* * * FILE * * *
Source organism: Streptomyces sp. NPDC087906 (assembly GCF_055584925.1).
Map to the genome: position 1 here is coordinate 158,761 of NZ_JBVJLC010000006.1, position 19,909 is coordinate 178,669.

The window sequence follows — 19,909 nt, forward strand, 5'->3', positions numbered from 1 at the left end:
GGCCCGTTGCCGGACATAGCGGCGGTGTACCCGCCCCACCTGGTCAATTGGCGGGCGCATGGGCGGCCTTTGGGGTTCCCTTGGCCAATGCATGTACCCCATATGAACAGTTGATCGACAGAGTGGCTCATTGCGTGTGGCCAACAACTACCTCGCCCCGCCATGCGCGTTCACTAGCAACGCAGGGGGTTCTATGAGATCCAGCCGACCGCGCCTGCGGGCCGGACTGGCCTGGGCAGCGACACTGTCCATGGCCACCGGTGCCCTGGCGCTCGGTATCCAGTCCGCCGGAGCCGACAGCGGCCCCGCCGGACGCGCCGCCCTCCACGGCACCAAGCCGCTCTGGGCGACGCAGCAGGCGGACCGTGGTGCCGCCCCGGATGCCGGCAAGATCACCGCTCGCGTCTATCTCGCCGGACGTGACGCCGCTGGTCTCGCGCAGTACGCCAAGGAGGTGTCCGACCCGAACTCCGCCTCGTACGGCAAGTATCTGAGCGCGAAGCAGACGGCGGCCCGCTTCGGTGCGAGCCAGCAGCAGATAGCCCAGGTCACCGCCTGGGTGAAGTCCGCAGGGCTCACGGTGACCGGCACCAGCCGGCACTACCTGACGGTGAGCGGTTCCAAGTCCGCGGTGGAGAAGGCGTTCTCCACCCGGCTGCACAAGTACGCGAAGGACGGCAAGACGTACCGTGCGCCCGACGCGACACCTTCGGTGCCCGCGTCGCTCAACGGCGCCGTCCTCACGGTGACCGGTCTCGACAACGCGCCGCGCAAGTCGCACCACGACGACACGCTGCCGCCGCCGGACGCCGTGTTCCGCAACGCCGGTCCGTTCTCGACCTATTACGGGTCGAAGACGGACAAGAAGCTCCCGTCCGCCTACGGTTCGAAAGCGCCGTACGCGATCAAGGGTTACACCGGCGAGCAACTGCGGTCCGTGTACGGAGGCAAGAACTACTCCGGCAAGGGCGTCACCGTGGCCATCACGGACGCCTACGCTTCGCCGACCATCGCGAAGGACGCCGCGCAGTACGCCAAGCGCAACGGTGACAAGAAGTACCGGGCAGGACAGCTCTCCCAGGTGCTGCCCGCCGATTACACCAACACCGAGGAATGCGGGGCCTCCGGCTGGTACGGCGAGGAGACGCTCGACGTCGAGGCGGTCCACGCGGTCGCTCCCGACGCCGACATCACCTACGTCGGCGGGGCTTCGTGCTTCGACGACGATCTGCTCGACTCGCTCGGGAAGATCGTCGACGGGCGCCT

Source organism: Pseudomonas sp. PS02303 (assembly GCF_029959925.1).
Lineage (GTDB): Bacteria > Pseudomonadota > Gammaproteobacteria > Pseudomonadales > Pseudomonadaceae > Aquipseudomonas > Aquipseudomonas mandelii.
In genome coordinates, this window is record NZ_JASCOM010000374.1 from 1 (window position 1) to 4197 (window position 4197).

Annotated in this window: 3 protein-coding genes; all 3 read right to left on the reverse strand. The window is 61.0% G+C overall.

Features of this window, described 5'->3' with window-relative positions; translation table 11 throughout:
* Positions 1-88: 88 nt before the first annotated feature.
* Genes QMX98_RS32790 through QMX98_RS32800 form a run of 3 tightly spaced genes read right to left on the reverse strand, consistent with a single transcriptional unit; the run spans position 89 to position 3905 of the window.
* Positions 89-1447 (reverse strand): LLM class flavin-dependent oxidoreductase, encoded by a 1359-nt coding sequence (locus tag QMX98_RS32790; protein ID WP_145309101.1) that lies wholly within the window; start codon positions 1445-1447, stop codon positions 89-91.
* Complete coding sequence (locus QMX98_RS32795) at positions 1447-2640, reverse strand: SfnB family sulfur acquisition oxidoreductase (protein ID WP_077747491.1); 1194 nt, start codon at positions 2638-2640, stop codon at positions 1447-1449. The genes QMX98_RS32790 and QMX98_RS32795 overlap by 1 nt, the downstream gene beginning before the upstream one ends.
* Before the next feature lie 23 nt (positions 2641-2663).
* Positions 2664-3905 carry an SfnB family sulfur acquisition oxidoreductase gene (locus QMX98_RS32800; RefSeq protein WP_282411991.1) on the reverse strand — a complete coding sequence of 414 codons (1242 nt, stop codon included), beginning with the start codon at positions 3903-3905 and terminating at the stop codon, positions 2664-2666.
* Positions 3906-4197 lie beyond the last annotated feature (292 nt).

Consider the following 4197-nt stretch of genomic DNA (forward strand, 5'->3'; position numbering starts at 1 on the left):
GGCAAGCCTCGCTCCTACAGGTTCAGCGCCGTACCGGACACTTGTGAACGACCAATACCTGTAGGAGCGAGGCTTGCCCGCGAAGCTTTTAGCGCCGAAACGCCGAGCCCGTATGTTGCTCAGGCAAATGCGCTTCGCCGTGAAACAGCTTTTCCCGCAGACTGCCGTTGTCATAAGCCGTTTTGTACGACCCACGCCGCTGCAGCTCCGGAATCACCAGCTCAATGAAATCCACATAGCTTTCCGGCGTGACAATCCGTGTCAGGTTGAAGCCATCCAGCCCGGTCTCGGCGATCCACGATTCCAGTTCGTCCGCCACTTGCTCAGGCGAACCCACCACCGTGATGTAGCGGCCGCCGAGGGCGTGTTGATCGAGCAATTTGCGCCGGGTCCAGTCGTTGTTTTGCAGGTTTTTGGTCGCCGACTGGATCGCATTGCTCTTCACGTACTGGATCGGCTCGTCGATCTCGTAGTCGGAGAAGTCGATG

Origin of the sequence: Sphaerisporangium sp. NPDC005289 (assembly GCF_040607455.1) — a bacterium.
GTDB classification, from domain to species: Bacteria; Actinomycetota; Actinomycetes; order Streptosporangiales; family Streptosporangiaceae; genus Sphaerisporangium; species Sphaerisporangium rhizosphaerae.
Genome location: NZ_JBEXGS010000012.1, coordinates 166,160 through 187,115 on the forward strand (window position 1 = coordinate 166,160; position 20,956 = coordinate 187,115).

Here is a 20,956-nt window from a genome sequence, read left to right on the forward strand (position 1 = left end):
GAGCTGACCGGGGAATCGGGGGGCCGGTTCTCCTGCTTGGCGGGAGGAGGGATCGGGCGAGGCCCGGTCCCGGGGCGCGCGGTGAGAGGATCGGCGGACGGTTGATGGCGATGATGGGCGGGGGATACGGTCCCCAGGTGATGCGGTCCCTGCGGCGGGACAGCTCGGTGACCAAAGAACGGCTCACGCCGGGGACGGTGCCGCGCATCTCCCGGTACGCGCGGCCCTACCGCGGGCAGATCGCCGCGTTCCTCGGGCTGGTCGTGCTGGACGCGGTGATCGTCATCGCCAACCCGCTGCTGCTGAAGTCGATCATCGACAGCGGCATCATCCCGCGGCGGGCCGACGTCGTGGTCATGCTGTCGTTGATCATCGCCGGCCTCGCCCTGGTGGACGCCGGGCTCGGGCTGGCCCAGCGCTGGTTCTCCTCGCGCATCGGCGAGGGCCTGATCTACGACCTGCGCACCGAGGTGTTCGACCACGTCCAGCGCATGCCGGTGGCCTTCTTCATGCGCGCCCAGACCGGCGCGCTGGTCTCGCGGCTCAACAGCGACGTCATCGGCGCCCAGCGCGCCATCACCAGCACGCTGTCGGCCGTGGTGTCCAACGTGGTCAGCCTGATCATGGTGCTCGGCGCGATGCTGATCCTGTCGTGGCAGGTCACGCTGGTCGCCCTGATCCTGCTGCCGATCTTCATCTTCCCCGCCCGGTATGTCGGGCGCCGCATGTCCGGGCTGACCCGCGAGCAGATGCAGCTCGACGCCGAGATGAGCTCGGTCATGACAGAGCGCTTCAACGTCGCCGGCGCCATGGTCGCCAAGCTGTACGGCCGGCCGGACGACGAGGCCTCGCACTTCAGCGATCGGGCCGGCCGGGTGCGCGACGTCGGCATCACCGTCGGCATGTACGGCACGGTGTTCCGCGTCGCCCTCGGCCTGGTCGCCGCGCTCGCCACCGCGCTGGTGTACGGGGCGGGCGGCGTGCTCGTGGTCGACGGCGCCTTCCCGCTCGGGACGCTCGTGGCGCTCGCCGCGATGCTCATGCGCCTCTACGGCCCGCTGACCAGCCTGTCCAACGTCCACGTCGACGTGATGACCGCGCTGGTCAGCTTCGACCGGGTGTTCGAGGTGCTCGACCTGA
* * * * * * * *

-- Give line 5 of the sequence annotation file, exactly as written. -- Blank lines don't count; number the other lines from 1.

Source organism: Pseudomonas sp. PS02303 (assembly GCF_029959925.1).